Selvi V/s. State Of Karnataka: A Test Of Constitutional Validity

Author: Nikhilesh Koundinya Symbiosis Law School, Pune


In the landmark judgement of Selvi v State of Karnataka[1] the Supreme court held that tools of interrogation such as Polygraph test, Brain Mapping and Narco analysis are an inadmissible form of evidence because they play with the mind of the person and violate his right to privacy as an individual. It also held that such practices lead to a person self-incriminating himself which was prohibited in the Constitution. It concluded by saying that such tools are invasive theories and are harmful to the person. In this blog, we will be analyzing the court’s judgements basis constitution and evidence law.


In 2004 Selvi and others instituted the first batch of criminal appeals which were followed up by further appeals in the year 2005, 2006, 2007, and 2010. The main contention put forward by them was that the tools of interrogation being used are against the consent of the accused. The opposition contended that such tools were necessary because they led to conclusive evidence of proving the crime. Such theories lead to the person speaking the truth in a semi-conscious state which helped fasten the investigation and leading to more criminals being punished. Before we go into the analysis of the case, we must understand the working of these tools.


In polygraph tests, it is presumed that when the suspect is asked a series of questions and he answers wrongly it will produce a distinctive physiological measurement. The machine measures changes caused to blood pressure, pulse, respiration, etc. There are ways a person’s words can be misrepresented in a polygraph test:

False-positive– the response by a truthful person is said to be false.

False-negative– the response by a deceptive person is said to be true.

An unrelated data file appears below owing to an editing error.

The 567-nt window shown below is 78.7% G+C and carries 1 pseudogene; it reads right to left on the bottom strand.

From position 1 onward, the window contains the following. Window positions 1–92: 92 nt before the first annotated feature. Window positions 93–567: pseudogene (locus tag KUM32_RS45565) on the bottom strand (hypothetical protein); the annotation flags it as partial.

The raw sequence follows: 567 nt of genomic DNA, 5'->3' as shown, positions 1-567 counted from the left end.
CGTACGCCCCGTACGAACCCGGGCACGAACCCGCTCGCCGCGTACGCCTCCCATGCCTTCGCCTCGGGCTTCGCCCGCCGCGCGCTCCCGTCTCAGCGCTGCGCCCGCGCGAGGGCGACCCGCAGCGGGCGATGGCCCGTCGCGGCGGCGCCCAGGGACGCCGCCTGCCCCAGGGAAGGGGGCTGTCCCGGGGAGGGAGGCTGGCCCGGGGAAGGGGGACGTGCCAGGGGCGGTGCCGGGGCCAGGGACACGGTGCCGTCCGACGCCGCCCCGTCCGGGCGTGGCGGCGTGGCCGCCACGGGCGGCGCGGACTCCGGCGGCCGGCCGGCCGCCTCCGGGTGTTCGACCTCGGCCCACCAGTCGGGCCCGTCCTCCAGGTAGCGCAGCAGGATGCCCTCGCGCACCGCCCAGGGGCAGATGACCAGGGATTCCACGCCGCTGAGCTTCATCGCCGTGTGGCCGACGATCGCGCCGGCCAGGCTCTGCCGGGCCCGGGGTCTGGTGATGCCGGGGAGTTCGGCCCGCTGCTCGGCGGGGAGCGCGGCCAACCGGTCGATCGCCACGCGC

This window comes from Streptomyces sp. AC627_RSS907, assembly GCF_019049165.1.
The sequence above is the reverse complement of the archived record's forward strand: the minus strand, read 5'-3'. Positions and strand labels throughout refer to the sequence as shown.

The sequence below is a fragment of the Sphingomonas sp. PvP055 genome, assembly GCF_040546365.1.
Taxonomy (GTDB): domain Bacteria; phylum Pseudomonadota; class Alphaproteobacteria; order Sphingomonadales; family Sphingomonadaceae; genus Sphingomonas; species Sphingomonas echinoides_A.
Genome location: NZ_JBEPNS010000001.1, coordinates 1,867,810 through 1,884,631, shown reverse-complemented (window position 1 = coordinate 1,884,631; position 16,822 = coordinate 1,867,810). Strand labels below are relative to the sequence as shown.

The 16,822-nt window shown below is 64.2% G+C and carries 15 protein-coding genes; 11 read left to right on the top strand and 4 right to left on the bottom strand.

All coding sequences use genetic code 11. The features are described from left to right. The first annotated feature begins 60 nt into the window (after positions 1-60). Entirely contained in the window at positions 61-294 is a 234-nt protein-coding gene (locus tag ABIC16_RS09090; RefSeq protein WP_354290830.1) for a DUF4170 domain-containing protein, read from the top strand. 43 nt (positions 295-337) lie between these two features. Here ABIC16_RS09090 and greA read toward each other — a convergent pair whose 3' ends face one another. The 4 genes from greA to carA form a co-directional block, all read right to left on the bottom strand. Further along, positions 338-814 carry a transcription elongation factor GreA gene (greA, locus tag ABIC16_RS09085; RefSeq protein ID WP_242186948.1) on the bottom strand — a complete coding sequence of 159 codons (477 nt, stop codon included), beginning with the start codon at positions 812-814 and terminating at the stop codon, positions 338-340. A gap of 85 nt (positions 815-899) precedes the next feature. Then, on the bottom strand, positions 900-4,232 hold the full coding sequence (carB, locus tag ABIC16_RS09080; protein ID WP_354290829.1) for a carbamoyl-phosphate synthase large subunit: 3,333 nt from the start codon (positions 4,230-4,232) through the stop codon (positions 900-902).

Hence, the practice of polygraph test is always held to be controversial. In the case of United States v Scheffer[2] case, the practice of polygraph test has been held to be unreliable. In the case of Phillion v R[3] the Supreme Court of Canada held that the results of a lie-detector test are inadmissible. Following that, in the case of R v Beland[4] they rejected the use of polygraph tests as evidence in court.


When a person lies, he uses his imagination. In this test, the person’s imagination is neutralized by making him semi-conscious. In this case, the person cannot lie and also his answers are spontaneous hence they are believed to be true. In the case of Townsend v Sain[5] the court held that the evidence is inadmissible if it is adduced by police questioning during a period when the person will be overborne by the drug.

The court in State v Pitts[6]  held that narco analysis results were unreliable. Their reliability will be proved by corroborating statements made during the analysis with other pieces of evidence procured.


This test was developed and patented in 1995 by neurologist Dr Lawrence. In this method, the accused is first interviewed and interrogated to find out whether he is concealing any information. Then sensors are attached to the subject’s head and the person is seated before a computer monitor. He is then shown certain images or made to hear certain sounds. The sensors monitor electrical activity in the brain and register P300 waves which are generated only if the subject has a connection with the stimulus which is the picture or the sound. Brain mapping received more support than other tools of interrogation.


Coming to the present case there were few questions deliberated by the courts:

  1. Are the tools being used violative of “due process in law”?

  2. Whether such techniques intrude the privacy of an individual?

  3. Are these techniques constitutionally permissible?